How does chewing ice affect your teeth?

Whether you’re chewing on the last remains of ice from your soda at dinner or you stock your freezer full of your favorite chomping ice, damage to your teeth caused by chewing on ice can be costly and painful. While chewing on ice may seem harmless, it can be bad for your teeth and can signal an underlying health condition.

At Reason To Smile, our experts have extensive knowledge of the effects of ice chewing on teeth and gums and we want to help you. Let’s discuss some of the side effects of ice chewing.

Why You Shouldn’t Chew Ice

While you may not see your ice chewing as a tooth issue, it could very well be doing extensive damage. Here are some of the problems we see when our clients chew on ice:

  • Enamel damage: Did you know that enamel doesn’t repair itself. Because of this issue, you need to protect the enamel you have. Chewing on ice can cause enamel to break down and eventually lead to cavities and decay.
  • Filling loss or damage: Putting freezing cold objects into your mouth causes fillings to expand and contract. This reduces the life of your fillings resulting in more visits to the dentist.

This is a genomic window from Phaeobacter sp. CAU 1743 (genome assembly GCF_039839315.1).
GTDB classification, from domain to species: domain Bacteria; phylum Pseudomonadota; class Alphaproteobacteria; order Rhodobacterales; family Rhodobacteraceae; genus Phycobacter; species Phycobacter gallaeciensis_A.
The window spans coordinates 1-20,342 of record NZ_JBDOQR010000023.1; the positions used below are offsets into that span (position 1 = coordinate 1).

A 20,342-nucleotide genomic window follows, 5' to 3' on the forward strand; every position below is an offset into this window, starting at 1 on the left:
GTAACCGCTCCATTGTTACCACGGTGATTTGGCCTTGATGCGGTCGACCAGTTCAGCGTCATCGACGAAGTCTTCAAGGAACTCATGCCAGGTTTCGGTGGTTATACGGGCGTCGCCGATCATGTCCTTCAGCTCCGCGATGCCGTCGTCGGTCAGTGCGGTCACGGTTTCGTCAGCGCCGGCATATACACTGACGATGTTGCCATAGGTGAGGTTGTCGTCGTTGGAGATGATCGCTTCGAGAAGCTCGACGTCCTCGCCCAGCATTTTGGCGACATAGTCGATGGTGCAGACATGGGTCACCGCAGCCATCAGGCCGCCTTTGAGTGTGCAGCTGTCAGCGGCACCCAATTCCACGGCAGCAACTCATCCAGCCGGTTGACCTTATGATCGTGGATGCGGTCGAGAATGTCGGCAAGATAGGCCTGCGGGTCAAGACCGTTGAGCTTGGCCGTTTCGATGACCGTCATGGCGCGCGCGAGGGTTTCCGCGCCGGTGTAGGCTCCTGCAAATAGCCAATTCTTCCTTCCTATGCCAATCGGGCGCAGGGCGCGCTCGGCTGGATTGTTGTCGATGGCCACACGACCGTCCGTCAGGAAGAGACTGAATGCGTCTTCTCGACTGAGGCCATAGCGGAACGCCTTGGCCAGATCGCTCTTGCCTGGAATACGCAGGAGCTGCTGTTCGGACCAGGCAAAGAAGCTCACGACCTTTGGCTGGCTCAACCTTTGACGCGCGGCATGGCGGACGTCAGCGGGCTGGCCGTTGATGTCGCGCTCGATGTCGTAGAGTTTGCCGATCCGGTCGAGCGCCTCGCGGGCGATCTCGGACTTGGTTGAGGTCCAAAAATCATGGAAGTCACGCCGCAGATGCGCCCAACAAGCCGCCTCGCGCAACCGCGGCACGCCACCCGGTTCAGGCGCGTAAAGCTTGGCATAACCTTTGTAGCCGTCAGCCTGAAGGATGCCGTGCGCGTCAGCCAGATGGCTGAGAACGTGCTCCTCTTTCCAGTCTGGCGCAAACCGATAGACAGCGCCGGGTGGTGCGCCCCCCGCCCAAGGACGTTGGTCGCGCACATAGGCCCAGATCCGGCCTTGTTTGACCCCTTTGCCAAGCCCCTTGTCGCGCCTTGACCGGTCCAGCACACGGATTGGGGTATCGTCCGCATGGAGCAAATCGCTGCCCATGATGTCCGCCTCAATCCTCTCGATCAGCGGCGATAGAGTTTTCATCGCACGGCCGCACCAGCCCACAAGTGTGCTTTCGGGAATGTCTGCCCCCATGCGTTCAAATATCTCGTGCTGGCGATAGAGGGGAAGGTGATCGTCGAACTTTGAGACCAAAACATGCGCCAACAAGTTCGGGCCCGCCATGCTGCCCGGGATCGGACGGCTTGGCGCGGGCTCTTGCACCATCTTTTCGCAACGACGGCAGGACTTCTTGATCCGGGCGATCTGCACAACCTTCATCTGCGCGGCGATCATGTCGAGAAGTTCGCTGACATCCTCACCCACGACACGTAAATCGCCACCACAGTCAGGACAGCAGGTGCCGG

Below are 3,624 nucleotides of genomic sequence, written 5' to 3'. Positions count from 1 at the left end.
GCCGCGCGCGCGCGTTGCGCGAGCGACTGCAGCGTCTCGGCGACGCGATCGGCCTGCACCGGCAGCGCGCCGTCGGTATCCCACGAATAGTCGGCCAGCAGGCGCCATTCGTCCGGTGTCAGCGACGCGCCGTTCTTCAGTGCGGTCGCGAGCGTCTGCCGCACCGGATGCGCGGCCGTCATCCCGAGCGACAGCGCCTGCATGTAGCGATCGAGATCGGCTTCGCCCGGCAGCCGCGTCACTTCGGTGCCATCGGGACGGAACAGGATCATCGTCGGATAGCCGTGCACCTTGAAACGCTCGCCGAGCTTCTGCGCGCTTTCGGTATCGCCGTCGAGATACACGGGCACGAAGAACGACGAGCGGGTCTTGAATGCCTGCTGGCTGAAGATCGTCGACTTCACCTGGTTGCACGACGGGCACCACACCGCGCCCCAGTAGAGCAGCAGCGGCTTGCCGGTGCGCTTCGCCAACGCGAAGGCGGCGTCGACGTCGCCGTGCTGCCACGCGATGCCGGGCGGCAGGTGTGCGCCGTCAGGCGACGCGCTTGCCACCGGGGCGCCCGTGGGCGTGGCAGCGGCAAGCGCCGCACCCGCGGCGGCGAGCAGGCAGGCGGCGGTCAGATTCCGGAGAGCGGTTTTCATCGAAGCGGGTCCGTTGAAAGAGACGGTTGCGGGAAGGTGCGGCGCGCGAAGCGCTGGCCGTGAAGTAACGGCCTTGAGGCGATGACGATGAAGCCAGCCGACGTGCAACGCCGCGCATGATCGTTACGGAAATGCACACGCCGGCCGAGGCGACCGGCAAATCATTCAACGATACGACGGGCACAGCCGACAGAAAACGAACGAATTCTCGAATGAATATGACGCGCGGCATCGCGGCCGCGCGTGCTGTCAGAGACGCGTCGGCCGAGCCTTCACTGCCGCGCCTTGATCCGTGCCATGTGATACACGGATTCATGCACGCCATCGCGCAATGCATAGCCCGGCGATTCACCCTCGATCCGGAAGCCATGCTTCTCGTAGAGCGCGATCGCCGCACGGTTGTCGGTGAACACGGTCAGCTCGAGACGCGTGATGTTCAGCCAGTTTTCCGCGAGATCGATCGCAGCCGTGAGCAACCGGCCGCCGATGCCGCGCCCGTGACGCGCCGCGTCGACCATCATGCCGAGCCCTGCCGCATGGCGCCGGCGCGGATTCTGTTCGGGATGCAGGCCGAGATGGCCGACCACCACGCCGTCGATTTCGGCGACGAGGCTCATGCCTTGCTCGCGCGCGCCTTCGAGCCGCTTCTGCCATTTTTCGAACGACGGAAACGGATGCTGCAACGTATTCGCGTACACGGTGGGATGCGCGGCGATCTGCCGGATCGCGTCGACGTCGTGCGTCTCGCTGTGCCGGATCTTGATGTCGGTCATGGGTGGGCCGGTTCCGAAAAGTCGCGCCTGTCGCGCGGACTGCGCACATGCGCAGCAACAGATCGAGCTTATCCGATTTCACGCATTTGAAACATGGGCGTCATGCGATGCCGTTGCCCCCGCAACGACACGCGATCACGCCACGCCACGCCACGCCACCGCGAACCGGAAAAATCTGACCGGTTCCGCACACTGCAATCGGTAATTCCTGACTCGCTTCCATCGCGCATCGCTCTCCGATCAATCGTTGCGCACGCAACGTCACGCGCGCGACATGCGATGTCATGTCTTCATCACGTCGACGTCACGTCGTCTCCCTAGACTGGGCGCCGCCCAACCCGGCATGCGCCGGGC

• Gum damage: Gums are soft and easily punctured tissue and are already subjected to the wear of daily eating. Chewing ice puts your gums at risk of additional puncture damage.
  • Cracked teeth: Chewing on small pieces of ice puts pressure on small areas of our teeth and can result in cracks. Those cracks will eventually lead to larger cracks and bigger dental bills.
  • Increased sensitivity: Constant exposure to extreme temperature changes can damage the nerves within your teeth. This can lead to increased tooth sensitivity to temperature.

Anyway you spell it out, chewing on ice is damaging to the health of your teeth and gums. Avoiding chewing ice is important to your oral health. If you chew ice on a regular basis, getting checked out by a dentist is an important preventative measure and could save you time and money.

Make the Switch

Experts agree that switching the habit of chewing on ice with something less damaging to your teeth is crucial. They suggest replacing ice with apple slices or carrots to achieve a similar crunch. If your desire to chew on ice is something more intense, you could have an underlying health condition requiring a physician diagnosis to treat.

Whatever your concerns, our caring team at Reason To Smile are committed to your overall oral health. We want you to have a good experience at our office. We can help you decide if your ice chewing habit is causing your oral health to decline. Call our office at (801) 618-3399 today!

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